> Because the observer is an object. Your observation and a superclass
> observation come from the same object. Whether these are to be treated as
> different observations** cannot be determined automatically, hence the need
> for a “context”.
Sure, but an observation method is what would be called a "callback" in plain C.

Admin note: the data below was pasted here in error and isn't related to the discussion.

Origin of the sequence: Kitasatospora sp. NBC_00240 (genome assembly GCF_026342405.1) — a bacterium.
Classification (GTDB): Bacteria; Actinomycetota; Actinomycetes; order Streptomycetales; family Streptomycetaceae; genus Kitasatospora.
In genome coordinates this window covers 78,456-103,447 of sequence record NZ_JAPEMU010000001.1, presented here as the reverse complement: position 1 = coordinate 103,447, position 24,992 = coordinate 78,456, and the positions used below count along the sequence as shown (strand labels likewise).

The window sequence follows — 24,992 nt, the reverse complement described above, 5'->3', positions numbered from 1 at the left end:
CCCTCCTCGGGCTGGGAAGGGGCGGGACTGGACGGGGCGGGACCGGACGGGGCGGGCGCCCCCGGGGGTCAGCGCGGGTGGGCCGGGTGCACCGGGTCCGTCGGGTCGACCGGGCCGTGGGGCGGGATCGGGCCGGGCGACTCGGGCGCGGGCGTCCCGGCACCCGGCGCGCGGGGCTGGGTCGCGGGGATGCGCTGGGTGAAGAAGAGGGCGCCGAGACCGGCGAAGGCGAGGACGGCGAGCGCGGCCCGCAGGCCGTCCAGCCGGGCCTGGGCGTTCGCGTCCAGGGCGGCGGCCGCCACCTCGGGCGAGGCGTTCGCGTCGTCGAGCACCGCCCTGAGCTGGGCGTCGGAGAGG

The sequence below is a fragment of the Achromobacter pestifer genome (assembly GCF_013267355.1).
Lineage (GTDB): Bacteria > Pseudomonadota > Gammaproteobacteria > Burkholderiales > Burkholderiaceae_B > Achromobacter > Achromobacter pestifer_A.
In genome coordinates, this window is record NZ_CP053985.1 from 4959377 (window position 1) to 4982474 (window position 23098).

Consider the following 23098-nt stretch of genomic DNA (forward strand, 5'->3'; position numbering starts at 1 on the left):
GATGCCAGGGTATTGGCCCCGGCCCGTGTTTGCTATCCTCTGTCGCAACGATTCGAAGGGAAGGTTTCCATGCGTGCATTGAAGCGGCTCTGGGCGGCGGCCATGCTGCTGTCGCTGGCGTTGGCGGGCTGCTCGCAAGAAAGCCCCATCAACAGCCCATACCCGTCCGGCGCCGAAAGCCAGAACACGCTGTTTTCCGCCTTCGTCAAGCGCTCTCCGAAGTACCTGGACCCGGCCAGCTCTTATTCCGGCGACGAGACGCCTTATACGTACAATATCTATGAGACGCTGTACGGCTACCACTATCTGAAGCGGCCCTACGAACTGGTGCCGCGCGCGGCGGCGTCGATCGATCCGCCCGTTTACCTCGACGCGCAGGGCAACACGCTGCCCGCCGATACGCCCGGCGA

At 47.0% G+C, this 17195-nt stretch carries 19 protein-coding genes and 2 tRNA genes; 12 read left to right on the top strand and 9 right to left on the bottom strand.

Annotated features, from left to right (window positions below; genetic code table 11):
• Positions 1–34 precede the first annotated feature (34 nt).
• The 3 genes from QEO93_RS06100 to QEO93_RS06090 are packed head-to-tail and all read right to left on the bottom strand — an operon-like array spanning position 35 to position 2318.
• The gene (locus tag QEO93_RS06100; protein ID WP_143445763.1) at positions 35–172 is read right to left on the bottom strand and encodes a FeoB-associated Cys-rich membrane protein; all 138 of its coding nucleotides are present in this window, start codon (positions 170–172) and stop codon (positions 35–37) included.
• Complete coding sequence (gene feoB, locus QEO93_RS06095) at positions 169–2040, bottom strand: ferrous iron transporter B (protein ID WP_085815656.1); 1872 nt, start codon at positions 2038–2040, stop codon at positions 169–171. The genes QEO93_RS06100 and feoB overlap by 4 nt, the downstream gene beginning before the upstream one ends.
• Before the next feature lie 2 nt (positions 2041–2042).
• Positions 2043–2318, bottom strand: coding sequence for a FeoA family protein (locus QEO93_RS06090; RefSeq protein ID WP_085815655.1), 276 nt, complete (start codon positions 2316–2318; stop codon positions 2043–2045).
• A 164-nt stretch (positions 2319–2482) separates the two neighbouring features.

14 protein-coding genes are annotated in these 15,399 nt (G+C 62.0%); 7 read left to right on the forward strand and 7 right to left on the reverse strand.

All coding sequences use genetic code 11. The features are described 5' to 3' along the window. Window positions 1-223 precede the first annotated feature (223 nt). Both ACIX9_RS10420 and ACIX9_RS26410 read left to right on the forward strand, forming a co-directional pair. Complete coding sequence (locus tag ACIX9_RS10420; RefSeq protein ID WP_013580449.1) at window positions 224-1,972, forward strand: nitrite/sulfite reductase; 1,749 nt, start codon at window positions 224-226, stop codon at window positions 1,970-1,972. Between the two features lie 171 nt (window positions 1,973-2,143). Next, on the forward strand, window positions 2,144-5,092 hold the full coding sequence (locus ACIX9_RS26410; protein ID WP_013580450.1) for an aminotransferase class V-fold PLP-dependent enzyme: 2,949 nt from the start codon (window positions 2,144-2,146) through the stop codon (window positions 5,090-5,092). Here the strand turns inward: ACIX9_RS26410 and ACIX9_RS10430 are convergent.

In C, I can have many different callbacks.
I don't see why that should not be possible in Obj-C - I just would need a
mechanism to add tell the system the names / function pointers to be registered
Anyways, the concept of a block gets closer to what I mean, except it is still
not a named function/method.
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